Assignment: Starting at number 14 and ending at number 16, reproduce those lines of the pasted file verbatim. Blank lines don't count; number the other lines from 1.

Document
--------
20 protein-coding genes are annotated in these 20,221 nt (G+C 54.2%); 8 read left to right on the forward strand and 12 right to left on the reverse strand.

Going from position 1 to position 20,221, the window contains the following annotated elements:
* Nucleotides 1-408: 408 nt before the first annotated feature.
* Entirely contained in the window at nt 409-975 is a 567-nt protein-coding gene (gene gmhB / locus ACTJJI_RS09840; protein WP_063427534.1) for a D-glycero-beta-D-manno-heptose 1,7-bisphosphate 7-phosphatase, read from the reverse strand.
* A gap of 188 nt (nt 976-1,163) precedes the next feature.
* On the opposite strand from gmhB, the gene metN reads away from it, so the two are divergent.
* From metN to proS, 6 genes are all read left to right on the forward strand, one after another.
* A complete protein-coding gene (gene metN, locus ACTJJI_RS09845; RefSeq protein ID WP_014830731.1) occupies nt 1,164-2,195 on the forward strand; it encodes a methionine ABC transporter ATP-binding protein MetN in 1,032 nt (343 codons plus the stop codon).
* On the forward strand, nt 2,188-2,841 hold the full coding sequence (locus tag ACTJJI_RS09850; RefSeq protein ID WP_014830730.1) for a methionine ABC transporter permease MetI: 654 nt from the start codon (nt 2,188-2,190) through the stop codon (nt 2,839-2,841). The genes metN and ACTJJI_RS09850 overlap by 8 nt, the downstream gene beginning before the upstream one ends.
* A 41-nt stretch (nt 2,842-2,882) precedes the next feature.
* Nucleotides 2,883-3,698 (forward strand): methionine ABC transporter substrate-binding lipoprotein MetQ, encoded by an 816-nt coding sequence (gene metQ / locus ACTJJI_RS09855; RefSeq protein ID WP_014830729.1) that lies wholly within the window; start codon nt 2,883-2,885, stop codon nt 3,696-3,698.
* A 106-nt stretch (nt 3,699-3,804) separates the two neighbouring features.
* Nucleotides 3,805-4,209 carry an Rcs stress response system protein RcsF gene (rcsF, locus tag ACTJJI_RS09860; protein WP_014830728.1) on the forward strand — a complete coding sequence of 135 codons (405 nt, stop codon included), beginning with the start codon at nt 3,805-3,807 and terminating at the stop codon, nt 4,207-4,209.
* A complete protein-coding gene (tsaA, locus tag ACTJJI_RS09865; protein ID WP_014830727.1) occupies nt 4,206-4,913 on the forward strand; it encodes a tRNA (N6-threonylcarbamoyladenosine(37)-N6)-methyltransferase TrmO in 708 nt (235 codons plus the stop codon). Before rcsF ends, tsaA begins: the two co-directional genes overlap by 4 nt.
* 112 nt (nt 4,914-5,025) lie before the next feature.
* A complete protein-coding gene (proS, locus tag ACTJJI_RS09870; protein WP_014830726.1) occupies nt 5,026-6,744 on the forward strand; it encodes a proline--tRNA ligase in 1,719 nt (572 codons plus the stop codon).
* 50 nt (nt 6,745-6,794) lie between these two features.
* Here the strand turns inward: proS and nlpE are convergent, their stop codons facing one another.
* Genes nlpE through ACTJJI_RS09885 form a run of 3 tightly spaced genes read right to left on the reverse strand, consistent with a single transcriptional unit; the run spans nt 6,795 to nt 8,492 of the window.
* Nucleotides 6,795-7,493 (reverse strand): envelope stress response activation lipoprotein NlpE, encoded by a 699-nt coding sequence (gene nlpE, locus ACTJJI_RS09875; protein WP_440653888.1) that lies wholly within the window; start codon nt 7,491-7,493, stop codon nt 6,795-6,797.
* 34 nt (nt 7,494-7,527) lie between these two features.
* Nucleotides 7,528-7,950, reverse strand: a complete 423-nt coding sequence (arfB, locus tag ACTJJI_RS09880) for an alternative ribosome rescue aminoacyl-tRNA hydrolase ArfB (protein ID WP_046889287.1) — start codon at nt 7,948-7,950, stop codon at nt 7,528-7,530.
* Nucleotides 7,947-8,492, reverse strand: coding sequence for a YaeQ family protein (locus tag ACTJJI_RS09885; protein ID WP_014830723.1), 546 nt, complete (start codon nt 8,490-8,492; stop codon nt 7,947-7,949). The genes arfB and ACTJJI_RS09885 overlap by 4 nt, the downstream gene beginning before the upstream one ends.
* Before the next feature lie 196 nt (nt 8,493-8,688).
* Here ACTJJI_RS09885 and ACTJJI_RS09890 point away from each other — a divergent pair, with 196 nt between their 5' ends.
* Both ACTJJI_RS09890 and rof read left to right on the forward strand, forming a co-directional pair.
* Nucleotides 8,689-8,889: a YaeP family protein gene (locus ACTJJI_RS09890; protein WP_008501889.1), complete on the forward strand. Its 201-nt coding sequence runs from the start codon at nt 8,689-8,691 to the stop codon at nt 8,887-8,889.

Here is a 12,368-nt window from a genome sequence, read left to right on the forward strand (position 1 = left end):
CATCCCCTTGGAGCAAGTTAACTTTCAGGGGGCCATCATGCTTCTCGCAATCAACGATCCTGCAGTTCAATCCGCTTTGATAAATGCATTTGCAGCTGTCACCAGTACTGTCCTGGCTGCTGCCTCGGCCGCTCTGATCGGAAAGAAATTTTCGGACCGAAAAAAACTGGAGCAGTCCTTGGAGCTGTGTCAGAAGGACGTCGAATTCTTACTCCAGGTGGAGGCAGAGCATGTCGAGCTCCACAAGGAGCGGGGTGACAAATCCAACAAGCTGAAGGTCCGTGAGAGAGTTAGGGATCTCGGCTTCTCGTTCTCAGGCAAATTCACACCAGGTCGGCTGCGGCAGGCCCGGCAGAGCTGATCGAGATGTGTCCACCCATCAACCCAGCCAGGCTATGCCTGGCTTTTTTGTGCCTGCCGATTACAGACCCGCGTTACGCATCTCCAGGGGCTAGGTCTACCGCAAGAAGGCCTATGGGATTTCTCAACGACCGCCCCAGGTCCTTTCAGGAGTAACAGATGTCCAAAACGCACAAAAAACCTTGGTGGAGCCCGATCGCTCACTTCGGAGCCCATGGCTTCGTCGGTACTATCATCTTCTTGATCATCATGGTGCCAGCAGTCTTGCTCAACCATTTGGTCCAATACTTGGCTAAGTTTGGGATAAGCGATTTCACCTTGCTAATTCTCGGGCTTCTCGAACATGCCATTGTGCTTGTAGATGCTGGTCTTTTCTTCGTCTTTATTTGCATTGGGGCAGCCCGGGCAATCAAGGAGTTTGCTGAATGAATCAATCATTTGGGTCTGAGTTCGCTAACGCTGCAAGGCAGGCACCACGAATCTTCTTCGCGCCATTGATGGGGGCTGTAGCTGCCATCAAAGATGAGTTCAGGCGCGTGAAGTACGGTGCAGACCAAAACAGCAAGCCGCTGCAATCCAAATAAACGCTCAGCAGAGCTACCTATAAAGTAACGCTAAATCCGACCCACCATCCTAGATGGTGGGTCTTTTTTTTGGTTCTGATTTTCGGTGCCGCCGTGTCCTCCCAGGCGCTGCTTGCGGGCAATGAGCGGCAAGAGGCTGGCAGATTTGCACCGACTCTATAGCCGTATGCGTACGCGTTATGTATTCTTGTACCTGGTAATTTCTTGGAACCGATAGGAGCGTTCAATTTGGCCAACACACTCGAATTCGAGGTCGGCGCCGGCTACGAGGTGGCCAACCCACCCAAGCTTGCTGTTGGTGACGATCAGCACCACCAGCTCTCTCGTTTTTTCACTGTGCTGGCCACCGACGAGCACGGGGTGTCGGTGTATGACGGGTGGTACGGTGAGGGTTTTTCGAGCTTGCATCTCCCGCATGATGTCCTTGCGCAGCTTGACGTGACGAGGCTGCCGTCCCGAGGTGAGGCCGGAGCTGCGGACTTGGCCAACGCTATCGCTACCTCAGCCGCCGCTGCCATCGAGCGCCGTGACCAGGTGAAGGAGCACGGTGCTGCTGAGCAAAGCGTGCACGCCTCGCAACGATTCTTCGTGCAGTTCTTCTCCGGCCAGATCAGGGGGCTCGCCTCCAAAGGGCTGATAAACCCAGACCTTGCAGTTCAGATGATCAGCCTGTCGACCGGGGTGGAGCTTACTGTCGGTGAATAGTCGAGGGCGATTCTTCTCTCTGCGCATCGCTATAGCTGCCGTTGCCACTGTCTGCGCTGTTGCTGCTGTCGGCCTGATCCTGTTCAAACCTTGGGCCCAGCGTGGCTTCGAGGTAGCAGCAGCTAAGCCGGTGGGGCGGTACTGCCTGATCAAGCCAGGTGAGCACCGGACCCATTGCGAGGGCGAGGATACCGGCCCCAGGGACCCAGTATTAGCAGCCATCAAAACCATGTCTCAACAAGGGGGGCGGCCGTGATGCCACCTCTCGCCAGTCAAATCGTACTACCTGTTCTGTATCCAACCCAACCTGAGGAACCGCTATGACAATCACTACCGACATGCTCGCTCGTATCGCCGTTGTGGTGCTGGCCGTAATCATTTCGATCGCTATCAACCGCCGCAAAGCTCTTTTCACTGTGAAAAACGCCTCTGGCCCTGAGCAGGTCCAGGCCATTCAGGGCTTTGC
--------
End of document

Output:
* A complete protein-coding gene (tsaA, locus tag ACTJJI_RS09865; protein ID WP_014830727.1) occupies nt 4,206-4,913 on the forward strand; it encodes a tRNA (N6-threonylcarbamoyladenosine(37)-N6)-methyltransferase TrmO in 708 nt (235 codons plus the stop codon). Before rcsF ends, tsaA begins: the two co-directional genes overlap by 4 nt.
* 112 nt (nt 4,914-5,025) lie before the next feature.
* A complete protein-coding gene (proS, locus tag ACTJJI_RS09870; protein WP_014830726.1) occupies nt 5,026-6,744 on the forward strand; it encodes a proline--tRNA ligase in 1,719 nt (572 codons plus the stop codon).